Heroism — especially in times of war — tends to produce gendered associations. We think of men fighting (and dying) valiantly, while women wait passively at home for their spouses to return.
The historical record produces a different picture, however. Among the many heroes of World War II are these bad-ass women. Spies, snipers, surgeons, and more, they helped bring down the Germans with their own talents and specialties.
Imagine a Soviet sniper so deadly that the Germans addressed her over a loudspeaker, urging her to defect and join their ranks as an officer. That was Lyudmila Pavlichenko.
A former student of Kiev University, at the age of 14 Pavlichenko worked at a munitions factory as a metal grinder, and took up shooting soon after. When the war began, Pavlichenko wanted to fight for her country.
The army initially refused to enlist her to any position other than a nurse, even after she showed them her marksman certificate and a sharpshooter badge. They finally handed her a rifle and gave her an “audition,” which she passed with flying colors.
Pavlichenko had 309 confirmed kills during WWII – 36 of which were highly decorated German snipers. This figure makes her one of the top military snipers of all time.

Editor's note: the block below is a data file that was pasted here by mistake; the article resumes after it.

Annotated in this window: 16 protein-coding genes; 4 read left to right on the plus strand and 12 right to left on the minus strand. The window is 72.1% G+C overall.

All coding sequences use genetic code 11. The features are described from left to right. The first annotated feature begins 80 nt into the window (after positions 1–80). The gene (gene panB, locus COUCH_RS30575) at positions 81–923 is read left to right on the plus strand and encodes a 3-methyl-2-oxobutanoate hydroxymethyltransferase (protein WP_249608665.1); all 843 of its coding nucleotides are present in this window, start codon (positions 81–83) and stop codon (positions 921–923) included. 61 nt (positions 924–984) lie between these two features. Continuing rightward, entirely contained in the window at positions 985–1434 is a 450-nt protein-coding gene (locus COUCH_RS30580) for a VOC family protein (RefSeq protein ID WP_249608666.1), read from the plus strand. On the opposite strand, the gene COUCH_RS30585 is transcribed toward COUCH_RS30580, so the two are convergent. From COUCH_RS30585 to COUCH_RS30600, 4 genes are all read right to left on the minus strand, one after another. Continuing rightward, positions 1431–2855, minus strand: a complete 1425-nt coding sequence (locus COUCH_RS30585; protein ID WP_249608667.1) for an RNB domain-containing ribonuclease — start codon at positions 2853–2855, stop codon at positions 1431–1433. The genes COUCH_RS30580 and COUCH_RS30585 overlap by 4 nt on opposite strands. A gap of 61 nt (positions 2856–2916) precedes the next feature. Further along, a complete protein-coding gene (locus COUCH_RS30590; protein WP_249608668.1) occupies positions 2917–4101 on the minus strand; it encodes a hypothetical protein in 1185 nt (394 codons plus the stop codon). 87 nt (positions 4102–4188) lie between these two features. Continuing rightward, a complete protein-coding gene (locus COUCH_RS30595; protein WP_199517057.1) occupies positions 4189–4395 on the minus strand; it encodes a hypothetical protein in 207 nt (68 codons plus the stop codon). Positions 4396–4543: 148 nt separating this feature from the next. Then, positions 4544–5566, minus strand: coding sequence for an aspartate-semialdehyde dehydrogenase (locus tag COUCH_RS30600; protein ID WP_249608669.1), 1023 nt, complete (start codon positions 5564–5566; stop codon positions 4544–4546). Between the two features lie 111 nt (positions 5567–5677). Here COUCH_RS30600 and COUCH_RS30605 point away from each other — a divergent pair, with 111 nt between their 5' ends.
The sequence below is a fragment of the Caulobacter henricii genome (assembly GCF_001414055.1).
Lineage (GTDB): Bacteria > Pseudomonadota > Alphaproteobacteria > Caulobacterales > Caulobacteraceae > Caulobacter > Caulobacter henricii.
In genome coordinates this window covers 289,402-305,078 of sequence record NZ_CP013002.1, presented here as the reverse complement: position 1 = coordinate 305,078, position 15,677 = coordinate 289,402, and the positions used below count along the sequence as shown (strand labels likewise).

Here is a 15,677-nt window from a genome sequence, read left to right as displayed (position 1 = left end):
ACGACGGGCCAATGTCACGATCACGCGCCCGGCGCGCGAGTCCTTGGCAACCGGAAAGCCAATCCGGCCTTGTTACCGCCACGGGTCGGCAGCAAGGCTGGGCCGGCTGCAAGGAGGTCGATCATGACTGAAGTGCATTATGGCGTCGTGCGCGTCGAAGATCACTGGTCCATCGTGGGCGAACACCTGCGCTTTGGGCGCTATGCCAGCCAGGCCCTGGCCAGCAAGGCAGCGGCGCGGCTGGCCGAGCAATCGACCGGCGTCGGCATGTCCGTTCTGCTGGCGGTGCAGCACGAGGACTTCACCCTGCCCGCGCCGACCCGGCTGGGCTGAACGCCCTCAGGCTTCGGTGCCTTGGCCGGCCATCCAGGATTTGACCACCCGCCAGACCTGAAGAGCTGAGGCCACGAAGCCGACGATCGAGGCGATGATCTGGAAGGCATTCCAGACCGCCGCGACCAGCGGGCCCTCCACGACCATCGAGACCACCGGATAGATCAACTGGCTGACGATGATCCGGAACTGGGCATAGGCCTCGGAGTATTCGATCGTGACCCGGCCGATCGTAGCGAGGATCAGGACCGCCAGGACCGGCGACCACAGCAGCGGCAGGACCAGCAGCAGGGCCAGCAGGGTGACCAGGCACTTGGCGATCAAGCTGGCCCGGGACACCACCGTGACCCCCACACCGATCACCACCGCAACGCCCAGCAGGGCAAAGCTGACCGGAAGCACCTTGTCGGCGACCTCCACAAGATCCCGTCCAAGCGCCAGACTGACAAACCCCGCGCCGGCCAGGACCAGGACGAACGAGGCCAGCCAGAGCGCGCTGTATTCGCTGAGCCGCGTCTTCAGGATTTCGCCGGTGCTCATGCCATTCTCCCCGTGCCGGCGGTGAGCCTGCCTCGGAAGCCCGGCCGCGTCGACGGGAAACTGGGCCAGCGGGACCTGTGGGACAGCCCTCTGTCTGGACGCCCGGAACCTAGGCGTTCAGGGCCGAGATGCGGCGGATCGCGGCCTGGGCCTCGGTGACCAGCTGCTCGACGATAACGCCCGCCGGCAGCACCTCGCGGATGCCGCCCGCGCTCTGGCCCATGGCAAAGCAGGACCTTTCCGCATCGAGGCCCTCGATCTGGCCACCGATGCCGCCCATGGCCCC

Countless injures and shell shock didn’t stop her; in fact, she was only removed from active duty after taking mortar shell shrapnel to the face. The Soviets then decided they should remove Pavlichenko from danger and use her to train other snipers.
In spite of her obvious achievements, she still faced sexism from the press. While visiting the United States in 1942, women reporters continually asked her about the lack of style in her uniform, as well as her hair and makeup habits.
She put them in their place. “I wear my uniform with honor,” Pavlichenko said. “It has the Order of Lenin on it. It has been covered with blood in battle. It is plain to see that with American women what is important is whether they wear silk underwear under their uniforms. What the uniform stands for, they have yet to learn.”
Back home in Russia, she was decorated with many awards, including the Gold Star Medal (the highest distinction the country can give) and the title ‘Hero of the Soviet Union,’ and promoted to major. Later, she finished her college education at Kiev University and became a historian.